I’ve been planning to write this blog post for quite some time! One of my most common questions is: “What camera do you use?”. Now, I know that is an important question, but I wanted to answer with a bit more detail and go right to the lenses. I do shoot with a Canon SLR, EOS 70D camera, however I switch out my lenses ALL THE TIME! When I first started with this camera I honestly had no idea what I was doing. It took some time to learn about the right lighting and what settings to use when shooting in the manual setting. Which is a whole other blog post, I touched a bit on lighting in this post: “How to capture a bright and airy photo”.
Today I’m going to share what I’ve learned about the different lenses I’ve used in the past three years and which ones are my favourite AND why I’ve chosen to invest in more expensive options. I’m going to try to stick to basic terms to make it as easy to follow along as possible. Because, honestly I get lost ready about camera tips all the time! (I YouTube tutorial videos all the time!)
Today I’m going to talk about 6 different lenses, including the beloved 50mm! I’m going to leave the 50mm till last because it’s definitely become the blogger favourite. However I’ve also veered to three other favourites as well. You’ll find out why I like to switch out a lens 1-3 times whenever I shoot. Follow along with the photos above to see the difference between each lens. Please keep in mind that with each photo I stood in the exact same spot.
The Wide Angle Zoom Lens 17-40mm. I’m going to start out with this lens because I use it a lot! Especially when I photograph my home. If you’ve used a 50mm lens you know that you have to stand way back to get a larger area in your frame. This can be challenging when shooting a room or a larger group of people. Especially when you don’t have too much room to move around. I decided I wanted to try a wide angel lens for that reason. It’s so much easier to capture a space, while at the same time being able to zoom in on your subject! As you can see the above photo shows the most area from the spot I was standing. The 17-40mm is an amazing lens, it’s a bit pricey but it shoots amazing quality photos. The images are sharp and capture gorgeous coloring. I’ve been super happy with it.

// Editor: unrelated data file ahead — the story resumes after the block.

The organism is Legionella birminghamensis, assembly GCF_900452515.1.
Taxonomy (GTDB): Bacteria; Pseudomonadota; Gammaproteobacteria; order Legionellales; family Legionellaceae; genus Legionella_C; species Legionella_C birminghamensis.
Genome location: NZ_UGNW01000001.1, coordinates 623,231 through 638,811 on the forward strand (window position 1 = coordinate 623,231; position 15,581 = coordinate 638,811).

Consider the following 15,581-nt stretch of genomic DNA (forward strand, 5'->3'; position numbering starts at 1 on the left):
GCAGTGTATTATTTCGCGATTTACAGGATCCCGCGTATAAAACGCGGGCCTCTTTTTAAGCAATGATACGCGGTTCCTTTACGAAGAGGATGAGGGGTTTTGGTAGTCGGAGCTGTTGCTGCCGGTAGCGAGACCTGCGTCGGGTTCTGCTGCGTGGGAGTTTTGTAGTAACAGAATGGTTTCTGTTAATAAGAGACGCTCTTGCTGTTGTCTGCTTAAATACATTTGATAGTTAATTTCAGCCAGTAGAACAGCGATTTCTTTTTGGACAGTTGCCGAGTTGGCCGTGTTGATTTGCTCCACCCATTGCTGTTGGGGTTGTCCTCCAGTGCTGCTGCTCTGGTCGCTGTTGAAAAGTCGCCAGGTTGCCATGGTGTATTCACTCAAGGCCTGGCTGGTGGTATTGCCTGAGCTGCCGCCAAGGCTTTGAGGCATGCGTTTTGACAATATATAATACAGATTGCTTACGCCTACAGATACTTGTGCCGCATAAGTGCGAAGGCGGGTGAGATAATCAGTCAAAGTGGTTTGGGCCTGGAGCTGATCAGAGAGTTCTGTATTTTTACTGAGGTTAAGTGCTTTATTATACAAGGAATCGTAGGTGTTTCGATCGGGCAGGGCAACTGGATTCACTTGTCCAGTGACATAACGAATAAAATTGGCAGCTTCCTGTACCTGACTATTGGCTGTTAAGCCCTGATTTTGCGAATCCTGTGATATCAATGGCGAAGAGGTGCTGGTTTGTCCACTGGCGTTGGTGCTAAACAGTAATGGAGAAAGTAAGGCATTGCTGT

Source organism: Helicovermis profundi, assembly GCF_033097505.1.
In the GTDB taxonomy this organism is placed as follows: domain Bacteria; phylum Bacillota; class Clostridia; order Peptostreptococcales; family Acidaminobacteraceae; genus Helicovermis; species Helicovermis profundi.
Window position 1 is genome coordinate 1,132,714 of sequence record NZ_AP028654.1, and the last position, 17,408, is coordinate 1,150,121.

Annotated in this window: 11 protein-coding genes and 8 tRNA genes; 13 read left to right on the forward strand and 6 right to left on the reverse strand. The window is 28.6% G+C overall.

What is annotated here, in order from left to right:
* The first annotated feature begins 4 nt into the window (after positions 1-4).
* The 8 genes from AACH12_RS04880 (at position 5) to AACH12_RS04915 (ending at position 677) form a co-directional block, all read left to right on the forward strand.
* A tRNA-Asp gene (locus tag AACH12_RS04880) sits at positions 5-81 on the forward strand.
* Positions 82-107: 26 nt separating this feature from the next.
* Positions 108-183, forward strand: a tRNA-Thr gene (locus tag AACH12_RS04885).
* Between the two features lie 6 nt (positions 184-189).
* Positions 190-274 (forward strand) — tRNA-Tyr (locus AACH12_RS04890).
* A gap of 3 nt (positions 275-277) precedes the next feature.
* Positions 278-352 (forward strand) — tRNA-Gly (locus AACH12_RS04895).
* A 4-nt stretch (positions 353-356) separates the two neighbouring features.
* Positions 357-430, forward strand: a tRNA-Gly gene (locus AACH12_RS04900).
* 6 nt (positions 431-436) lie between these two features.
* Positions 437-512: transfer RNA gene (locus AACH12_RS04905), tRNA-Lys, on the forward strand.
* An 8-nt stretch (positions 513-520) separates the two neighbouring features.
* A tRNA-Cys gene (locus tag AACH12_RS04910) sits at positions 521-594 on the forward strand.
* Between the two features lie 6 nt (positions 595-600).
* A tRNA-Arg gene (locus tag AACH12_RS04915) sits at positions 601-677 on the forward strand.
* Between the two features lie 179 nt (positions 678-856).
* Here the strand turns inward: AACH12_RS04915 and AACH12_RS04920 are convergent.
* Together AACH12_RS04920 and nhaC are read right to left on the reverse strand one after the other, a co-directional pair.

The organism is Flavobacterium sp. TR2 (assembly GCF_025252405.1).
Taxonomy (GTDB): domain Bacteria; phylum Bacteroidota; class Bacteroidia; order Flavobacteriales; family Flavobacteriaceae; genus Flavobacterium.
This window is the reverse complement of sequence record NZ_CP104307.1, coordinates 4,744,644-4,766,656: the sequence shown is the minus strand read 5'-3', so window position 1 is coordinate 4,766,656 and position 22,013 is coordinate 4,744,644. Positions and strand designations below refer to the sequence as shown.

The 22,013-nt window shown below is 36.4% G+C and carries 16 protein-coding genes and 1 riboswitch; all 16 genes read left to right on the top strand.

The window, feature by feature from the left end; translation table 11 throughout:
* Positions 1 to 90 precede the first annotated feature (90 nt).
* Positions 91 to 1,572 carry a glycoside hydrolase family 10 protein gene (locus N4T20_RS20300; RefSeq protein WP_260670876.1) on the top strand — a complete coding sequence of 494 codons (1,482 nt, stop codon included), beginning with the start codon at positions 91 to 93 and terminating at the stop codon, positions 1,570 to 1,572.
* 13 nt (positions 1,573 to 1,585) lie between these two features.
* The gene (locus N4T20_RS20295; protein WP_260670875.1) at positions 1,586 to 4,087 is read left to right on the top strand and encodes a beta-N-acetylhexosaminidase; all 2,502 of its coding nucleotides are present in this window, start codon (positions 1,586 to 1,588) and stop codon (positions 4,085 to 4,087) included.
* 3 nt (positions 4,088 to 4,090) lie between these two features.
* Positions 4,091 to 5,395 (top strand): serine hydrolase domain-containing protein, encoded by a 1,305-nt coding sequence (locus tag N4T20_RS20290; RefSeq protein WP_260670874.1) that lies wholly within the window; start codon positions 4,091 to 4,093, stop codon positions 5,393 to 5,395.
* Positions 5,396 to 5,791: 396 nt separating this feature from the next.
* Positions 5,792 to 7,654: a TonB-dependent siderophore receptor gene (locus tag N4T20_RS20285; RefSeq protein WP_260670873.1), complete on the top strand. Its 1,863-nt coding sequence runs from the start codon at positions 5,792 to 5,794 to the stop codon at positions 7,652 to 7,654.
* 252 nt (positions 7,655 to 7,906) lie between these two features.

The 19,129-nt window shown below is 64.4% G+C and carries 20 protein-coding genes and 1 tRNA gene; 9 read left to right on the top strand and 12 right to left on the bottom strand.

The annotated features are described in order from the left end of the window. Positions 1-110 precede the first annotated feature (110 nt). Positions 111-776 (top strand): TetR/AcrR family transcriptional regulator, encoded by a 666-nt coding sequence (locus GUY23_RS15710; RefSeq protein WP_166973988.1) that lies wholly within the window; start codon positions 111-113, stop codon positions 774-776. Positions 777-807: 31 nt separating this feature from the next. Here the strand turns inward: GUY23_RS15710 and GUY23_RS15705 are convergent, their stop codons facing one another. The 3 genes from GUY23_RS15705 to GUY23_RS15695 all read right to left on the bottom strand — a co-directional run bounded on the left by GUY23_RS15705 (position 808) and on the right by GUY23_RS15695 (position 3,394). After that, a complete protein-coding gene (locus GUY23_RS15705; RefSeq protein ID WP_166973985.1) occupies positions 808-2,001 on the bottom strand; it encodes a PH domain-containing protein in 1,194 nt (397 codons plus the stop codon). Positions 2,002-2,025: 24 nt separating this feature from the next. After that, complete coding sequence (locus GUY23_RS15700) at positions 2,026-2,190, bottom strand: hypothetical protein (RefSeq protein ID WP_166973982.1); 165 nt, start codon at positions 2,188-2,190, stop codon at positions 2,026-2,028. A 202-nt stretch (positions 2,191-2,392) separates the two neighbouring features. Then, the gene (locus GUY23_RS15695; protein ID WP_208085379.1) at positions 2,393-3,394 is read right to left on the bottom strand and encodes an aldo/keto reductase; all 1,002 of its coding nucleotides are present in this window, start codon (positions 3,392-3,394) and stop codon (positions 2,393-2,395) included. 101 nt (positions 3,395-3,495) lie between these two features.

The macro 40mm lens is somewhat similar, but doesn’t have quite the same range of area and doesn’t zoom. I like this lens because it’s small, and easy to travel with. I also like it for flat lay images. I also find it fits more in the frame. I still end up using my wide angle lens over this one just because of the quality of the lens. But it’s a great lens to try out, and inexpensive.
The big old 70-200 mm zoom lens. This lens is crazy! Crazy large, crazy heavy and crazy amazing. But when I say zoom, I really mean ZOOM. I took two photos above. Again, standing in the same spot, 1) zoomed in & 2) zoomed out. You can see how incredible it is for capturing your subject. In this case either a full floral arrangement, or a single flower. This lens is a huge favourite amongst wedding photographers, as well as bloggers. It let’s you be far way enough to let the person you are photographing feel comfortable in their own space. I typically never use this lens inside. I like to use it outdoors, when I have more room to stand back and let my subject do their thing. I’ve found it super efficient when photographing Liam, I’m not right in his face with the camera which lets him be more relaxed… letting me get the perfect shot. Plus the lens captures ahhhh-mazing quality photos. Blurred out backgrounds and crazy sharp subject. The only down fall with this lens is it’s quite heavy, so keeping steady is key!
Okay lets talk 50mm. You’ll notice that I’ve included three different 50mm lenses. Typically people start with the f/1.8 because of it’s great price point, around $150+. Then when they think they’re improving their photography they work up to a f/1.4, then f/1.2. The price does jump quite a bit from one to the other. Each of these prime lenses will capture a similar shot. However if you’re looking for the most beautiful blurry background (bokeh) with an incredibly sharp image of your subject with a wide open aperture, it’s a no brainer that the 50mm f/1.2 is the best. It might be hard to tell with the images above, but having used all three lenses, I find that I get the most clear and sharp images with the f/1.2. I tend to delete a lot less of my images due to them being blurry. I find that the color and contrast are more crisp. I also found that with the f/1.4 and f/1.8 I had to take a lot of photos to get that one amazing sharp, in focus image. Once you start to take more photos and feel more comfortable with your knowledge of the manual mode, you’ll quickly realize the difference in quality of photos from each one of these lenses.
Lenses are definitely not cheep. So don’t think you have to go out and buy the best lens right away. Play around with what you have and once you’re comfortable to move up, visit your local camera store and rent a lens before buying! Henry’s has a number of locations where you can try lenses out and even sit in on one of their classes to learn more! Hope this post has helped and given you a bit more insight on choosing the perfect lens for you!
Floral arrangment from Floralista.
Thank you Henry’s for sponsoring this post. All comments and opinions are my own.